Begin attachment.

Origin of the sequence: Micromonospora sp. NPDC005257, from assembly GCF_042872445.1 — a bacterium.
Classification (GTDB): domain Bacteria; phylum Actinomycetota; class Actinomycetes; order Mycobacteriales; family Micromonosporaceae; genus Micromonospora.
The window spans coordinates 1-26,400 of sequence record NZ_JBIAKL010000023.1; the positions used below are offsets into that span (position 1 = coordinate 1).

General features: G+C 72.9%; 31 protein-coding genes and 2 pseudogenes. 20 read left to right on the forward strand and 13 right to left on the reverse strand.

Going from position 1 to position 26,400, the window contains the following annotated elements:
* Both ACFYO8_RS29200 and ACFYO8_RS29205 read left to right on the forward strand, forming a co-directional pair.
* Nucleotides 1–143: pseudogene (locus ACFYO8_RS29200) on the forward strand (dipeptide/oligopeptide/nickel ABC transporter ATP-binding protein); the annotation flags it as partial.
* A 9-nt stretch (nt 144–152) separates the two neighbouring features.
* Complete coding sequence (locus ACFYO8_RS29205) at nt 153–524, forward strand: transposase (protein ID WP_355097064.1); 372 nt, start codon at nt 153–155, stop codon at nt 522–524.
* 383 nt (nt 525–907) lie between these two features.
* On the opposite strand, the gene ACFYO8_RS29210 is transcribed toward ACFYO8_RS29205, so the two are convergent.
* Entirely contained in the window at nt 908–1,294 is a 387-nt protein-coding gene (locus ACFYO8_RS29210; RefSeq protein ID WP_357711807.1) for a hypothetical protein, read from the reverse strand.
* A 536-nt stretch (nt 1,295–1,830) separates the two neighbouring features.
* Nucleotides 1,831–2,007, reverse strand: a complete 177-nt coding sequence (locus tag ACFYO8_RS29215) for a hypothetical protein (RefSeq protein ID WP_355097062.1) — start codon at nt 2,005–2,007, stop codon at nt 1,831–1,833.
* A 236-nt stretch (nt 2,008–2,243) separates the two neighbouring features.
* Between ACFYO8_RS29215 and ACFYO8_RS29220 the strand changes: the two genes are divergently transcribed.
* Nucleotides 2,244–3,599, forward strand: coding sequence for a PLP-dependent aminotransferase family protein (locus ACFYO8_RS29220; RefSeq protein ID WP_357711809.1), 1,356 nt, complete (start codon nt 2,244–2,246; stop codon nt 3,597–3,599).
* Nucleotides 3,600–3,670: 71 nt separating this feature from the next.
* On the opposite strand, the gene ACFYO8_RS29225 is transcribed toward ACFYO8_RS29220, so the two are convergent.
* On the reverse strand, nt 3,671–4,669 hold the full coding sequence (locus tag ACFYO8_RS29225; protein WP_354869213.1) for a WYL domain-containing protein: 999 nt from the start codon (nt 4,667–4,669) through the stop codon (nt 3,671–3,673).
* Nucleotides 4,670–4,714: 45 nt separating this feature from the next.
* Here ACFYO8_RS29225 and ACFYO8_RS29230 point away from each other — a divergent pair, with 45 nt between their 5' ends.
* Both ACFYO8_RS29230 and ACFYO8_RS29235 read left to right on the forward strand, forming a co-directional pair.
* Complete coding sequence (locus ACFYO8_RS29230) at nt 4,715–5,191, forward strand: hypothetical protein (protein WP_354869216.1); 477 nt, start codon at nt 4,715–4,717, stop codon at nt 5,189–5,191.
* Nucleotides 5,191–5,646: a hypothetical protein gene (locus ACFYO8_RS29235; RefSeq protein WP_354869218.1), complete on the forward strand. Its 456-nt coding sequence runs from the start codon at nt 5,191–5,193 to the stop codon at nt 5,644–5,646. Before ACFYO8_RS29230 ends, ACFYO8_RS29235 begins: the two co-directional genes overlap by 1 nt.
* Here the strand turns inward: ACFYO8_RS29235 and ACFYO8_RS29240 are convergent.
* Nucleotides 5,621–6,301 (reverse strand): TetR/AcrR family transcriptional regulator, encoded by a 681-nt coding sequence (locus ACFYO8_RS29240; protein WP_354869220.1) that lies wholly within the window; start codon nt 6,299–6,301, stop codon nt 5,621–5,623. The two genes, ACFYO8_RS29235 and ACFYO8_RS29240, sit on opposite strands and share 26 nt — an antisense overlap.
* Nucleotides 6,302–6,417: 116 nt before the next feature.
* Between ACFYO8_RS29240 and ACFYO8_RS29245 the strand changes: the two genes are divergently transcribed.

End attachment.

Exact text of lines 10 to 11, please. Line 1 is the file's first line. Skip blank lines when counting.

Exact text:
* 383 nt (nt 525–907) lie between these two features.
* On the opposite strand, the gene ACFYO8_RS29210 is transcribed toward ACFYO8_RS29205, so the two are convergent.